Fabrics have been used in tensile surface structures for over 50 years. Their unique properties, such as their high flexibility and low self-weight, make that these materials can be used in very efficient and architecturally unique constructions.

However, due to these materials consisting of woven fibres and different interacting layers, deriving their mechanical properties unambiguously has proven difficult. Current biaxial testing methodologies differ between institutes and much discussion exists as to how the obtained test results should be interpreted or to which extend these variations have a possible impact on the design and analysis of tensile fabric structures.

To quantify the impact of the used testing protocols on the obtained results as well as the method for deriving the elastic constants from said results, we tested fabrics using various test methodologies so that the direct impact on the test results could be quantified. Following these tests, material parameters were derived using various methods to show the impact of both the used test methodology as well as the method of deriving the material's constants. These results were than deployed in various computational models to quantify the actual structural impact of these variations.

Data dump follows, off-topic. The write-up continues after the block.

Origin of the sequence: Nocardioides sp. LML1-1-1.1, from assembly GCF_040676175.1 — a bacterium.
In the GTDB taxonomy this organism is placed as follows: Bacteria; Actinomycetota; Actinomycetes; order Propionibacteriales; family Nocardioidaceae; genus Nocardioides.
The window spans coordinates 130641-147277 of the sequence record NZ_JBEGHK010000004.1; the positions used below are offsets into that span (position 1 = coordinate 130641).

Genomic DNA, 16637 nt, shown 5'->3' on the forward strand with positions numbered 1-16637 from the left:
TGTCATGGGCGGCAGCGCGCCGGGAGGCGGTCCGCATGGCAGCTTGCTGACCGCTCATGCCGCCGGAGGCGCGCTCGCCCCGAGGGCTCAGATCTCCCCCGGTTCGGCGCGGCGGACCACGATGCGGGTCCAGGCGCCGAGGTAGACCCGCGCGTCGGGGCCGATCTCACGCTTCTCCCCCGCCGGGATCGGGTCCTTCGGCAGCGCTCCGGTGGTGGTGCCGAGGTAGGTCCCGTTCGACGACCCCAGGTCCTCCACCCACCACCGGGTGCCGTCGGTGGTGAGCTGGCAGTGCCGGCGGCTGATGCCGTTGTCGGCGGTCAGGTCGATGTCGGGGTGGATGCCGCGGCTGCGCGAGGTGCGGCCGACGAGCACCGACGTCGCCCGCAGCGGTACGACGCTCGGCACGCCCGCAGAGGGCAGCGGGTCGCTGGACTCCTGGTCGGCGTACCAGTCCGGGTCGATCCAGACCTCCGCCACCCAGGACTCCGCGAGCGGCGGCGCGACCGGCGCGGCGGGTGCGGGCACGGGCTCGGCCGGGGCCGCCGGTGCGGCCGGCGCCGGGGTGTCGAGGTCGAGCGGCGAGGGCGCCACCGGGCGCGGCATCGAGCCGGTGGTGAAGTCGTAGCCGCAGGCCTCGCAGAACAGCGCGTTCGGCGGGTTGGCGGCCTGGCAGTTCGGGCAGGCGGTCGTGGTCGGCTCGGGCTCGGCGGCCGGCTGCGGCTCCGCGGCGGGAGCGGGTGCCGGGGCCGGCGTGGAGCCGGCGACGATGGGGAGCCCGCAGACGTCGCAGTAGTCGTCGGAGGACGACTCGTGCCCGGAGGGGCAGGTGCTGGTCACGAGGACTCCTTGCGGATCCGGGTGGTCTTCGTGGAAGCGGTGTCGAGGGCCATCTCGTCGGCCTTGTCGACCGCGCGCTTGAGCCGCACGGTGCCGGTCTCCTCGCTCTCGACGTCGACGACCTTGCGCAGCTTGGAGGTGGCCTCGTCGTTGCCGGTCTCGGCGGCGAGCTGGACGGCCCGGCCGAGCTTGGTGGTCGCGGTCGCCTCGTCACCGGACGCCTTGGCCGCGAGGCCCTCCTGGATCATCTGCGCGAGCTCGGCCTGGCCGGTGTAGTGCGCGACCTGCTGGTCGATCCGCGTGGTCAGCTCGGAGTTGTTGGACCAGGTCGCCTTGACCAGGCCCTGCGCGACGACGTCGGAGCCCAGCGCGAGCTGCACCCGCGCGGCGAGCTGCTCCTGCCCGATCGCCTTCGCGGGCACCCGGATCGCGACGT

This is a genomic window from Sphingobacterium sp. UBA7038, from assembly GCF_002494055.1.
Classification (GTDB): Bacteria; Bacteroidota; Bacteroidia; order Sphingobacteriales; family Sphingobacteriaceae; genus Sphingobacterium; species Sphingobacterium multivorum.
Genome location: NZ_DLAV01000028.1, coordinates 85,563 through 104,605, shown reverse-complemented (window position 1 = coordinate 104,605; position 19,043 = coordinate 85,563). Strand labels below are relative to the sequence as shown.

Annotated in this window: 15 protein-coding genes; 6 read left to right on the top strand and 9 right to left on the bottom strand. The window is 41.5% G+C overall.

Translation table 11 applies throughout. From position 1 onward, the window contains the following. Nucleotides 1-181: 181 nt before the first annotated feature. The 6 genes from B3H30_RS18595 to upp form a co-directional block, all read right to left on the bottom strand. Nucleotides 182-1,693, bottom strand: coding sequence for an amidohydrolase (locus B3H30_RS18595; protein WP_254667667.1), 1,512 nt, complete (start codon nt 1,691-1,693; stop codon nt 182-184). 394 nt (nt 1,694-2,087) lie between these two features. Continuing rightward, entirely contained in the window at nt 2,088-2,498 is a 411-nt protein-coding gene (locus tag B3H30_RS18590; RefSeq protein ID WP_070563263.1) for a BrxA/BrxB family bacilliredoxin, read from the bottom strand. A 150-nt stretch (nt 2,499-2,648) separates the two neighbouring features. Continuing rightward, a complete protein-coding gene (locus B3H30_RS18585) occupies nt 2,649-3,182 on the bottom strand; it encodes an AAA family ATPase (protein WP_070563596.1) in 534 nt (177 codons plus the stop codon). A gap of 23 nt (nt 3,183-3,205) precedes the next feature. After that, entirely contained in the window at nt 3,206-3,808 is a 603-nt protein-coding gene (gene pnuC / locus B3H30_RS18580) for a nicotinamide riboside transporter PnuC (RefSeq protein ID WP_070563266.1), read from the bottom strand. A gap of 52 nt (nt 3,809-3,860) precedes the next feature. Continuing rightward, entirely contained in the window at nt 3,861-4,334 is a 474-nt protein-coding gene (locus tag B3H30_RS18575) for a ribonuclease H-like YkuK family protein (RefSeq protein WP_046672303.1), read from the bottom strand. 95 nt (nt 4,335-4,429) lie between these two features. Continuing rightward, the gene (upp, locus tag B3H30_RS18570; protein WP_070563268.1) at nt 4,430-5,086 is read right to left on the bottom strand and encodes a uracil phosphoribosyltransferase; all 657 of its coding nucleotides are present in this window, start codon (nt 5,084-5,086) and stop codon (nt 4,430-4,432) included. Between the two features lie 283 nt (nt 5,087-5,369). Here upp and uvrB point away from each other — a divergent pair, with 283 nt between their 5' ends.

This paper describes the analysis conducted on biaxial test results from a PVC coated polyester fabric (Sioen T2107), quantifying differences in the deviated material parameters and the resulting predicted stress-strain behaviour. The results show that taking different data sets can lead to significant different results, which then lead to a difference in the strains and displacements derived from the computational simulations.
Original languageEnglish
Pages (from-to)220-229
JournalProcedia Engineering
Publication statusPublished - 30 Aug 2016
EventTensinet/COST TU1303 Symposium: Novel Structural Skins - Newcastle-upon-Tyne, United Kingdom
Duration: 26 Oct 201628 Oct 2016

    Research areas

  • Biaxial testing, Computational simulation, Polyester-PVC fabric, Tensile surface structure

ID: 25810800